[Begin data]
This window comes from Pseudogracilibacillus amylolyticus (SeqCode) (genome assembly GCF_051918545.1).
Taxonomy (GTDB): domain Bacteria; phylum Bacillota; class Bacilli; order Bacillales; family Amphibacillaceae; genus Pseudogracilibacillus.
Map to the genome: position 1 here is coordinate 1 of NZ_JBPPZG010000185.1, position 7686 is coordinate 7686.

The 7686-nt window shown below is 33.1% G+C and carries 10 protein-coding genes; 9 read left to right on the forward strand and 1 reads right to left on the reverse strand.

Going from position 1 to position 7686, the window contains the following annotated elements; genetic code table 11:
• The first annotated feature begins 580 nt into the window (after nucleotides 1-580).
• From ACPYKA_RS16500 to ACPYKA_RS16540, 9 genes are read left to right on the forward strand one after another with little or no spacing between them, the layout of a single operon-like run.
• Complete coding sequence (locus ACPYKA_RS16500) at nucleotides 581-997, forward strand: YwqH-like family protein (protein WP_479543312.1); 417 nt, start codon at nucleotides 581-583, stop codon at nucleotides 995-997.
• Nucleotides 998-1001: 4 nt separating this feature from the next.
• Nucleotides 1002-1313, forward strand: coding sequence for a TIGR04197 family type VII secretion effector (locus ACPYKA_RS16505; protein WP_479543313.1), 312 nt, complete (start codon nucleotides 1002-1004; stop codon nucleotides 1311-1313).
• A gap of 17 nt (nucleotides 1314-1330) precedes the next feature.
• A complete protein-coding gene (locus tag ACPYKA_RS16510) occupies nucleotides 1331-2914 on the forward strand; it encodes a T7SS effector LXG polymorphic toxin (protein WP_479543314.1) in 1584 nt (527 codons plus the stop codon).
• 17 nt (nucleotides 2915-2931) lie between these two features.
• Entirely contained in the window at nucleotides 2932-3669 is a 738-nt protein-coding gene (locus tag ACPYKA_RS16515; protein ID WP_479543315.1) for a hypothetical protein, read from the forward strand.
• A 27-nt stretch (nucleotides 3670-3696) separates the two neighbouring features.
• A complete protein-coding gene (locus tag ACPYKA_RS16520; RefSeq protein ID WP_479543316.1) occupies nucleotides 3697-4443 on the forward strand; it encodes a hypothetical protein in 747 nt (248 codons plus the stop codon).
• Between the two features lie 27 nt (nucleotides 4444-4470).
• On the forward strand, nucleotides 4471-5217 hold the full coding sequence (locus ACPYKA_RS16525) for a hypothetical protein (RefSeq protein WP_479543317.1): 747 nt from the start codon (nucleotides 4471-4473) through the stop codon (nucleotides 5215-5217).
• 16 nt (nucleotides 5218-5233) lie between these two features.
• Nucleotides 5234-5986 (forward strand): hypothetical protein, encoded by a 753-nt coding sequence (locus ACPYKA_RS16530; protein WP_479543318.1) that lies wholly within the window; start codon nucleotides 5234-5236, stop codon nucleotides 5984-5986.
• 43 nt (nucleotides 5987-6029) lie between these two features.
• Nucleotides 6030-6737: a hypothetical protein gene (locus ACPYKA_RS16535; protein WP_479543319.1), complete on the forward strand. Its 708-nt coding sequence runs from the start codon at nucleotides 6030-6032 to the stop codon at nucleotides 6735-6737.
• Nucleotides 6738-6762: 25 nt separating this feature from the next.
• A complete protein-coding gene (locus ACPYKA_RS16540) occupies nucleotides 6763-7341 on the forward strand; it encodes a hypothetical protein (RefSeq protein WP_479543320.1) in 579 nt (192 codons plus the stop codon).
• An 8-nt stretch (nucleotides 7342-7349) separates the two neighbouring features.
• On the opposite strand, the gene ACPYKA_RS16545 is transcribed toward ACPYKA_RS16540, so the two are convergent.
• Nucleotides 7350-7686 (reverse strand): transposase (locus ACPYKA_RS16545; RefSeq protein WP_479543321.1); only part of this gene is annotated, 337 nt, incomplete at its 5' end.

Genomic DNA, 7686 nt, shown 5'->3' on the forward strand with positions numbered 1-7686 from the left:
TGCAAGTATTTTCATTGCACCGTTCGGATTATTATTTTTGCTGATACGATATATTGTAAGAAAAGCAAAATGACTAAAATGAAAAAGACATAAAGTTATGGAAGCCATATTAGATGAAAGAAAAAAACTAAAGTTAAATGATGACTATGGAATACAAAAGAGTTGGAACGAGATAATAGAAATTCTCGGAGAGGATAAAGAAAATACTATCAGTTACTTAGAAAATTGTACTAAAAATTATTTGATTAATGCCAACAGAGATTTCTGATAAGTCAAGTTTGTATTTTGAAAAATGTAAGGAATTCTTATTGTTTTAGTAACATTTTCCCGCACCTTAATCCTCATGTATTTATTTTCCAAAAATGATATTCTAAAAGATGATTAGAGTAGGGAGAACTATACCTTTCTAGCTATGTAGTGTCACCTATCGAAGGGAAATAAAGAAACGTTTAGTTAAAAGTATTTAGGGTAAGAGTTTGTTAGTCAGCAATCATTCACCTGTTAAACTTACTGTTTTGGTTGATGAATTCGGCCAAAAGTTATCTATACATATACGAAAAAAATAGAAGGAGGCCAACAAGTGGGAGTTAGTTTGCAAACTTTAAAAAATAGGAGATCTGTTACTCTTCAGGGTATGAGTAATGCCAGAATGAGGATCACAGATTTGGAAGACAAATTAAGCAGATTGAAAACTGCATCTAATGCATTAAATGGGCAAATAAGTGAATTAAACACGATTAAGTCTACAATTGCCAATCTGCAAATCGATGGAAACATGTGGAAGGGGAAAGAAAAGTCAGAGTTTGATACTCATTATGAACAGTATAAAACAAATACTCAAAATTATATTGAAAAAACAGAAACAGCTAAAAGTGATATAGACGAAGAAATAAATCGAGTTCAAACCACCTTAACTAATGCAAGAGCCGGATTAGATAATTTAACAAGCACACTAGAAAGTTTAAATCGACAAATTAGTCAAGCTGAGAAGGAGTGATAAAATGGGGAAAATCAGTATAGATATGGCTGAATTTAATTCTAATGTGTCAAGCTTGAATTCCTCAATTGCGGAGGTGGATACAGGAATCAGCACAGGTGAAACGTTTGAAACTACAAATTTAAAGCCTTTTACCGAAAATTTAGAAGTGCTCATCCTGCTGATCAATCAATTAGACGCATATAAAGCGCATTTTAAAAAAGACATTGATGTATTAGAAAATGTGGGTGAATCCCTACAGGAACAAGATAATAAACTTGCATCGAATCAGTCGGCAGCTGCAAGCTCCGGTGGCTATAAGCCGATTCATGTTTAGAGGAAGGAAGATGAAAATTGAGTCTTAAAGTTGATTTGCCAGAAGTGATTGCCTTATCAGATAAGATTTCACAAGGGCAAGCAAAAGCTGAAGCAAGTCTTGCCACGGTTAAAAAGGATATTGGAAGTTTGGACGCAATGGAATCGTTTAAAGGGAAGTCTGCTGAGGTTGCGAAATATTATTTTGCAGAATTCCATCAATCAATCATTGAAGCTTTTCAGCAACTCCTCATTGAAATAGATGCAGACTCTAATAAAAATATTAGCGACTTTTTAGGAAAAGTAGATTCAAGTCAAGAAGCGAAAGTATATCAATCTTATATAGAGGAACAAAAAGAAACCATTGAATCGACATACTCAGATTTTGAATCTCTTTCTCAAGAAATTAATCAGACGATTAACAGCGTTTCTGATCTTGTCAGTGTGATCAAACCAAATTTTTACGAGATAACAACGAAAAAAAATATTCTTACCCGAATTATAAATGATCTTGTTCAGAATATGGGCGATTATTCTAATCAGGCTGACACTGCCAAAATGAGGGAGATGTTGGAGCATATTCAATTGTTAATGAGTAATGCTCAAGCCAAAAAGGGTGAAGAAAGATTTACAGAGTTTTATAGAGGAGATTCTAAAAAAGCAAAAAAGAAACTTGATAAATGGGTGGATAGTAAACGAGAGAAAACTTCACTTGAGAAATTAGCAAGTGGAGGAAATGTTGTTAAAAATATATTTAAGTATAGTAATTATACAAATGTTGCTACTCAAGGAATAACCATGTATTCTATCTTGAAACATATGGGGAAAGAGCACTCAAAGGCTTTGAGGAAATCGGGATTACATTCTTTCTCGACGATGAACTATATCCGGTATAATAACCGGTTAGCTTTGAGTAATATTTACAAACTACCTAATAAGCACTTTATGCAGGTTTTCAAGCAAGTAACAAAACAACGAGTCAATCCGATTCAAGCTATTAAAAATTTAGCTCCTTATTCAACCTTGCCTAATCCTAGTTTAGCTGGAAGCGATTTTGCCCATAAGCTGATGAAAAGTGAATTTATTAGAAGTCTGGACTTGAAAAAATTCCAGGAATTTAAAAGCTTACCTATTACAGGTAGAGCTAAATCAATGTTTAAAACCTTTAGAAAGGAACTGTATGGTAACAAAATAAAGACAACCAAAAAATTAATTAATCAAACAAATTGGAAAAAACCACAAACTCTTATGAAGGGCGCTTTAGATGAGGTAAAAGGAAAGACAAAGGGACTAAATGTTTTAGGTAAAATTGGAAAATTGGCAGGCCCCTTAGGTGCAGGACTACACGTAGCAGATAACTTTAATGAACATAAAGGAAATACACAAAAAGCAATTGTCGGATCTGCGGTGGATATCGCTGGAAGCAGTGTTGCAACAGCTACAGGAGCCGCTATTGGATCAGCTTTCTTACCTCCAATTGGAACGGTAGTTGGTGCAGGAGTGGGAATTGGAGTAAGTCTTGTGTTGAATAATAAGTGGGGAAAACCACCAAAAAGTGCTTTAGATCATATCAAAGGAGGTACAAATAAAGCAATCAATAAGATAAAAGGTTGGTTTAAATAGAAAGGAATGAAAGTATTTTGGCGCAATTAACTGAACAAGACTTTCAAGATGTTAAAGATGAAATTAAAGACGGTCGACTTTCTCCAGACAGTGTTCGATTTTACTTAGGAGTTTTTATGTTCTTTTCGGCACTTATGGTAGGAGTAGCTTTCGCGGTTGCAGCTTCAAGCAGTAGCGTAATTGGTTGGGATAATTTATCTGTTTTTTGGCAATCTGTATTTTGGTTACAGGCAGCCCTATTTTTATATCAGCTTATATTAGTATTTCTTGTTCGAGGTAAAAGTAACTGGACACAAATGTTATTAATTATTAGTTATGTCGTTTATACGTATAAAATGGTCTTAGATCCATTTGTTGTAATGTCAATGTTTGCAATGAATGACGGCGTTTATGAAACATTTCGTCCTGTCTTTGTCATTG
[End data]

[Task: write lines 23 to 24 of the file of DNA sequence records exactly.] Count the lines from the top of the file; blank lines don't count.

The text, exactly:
• Nucleotides 6738-6762: 25 nt separating this feature from the next.
• A complete protein-coding gene (locus ACPYKA_RS16540) occupies nucleotides 6763-7341 on the forward strand; it encodes a hypothetical protein (RefSeq protein WP_479543320.1) in 579 nt (192 codons plus the stop codon).